There is a limited knowledge on how medical engagement influences quality of care provided in primary care. The extent of the use of feedback reports from a national quality-of-care database can be considered as a measure of process quality. This study explores relationships between the use of feedback reports and medical engagement among general practitioners, general practitioner demographics, clinic characteristics, and services.Methods:
A cross-sectional combined questionnaire and register study in a sample of 352 single-handed general practitioners in 2013. Logistic regression analysis was used to explore associations between the use of feedback reports for diabetes and chronic obstructive pulmonary disease and medical engagement.Results:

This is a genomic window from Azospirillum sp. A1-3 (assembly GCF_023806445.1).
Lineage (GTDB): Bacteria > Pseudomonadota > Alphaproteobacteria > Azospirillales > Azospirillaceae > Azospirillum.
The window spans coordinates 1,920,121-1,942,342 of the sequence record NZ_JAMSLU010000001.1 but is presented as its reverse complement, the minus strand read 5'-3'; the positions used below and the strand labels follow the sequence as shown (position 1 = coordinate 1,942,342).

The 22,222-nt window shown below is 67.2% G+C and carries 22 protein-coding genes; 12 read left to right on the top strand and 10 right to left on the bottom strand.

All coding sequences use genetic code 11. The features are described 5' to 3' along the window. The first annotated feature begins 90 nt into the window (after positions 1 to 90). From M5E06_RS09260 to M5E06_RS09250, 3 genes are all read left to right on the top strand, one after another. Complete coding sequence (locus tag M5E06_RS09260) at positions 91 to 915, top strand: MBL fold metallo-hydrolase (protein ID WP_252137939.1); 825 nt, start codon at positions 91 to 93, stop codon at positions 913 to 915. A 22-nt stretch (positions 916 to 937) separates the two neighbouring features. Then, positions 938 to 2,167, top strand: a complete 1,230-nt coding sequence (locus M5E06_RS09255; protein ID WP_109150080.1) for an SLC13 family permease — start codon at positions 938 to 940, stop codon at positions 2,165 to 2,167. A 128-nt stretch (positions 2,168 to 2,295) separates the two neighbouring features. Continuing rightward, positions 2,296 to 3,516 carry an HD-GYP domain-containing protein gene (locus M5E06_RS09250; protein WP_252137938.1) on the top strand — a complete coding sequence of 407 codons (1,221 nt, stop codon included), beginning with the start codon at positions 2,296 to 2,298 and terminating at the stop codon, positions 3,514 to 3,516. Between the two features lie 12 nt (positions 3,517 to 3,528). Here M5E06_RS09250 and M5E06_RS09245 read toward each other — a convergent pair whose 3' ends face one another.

For both diabetes and chronic obstructive pulmonary disease, a higher degree of medical engagement was associated with an increased use of feedback reports. Furthermore, we identified positive associations between using feedback reports and general practitioner services (spirometry, influenza vaccinations, performing annual reviews for patients with chronic diseases) and a negative association between usage of quality-of-care feedback reports and the number of consultations per patient.Conclusion:
Using feedback reports for chronic diseases in general practice was positively associated with medical engagement and also with the provision of services in general practice.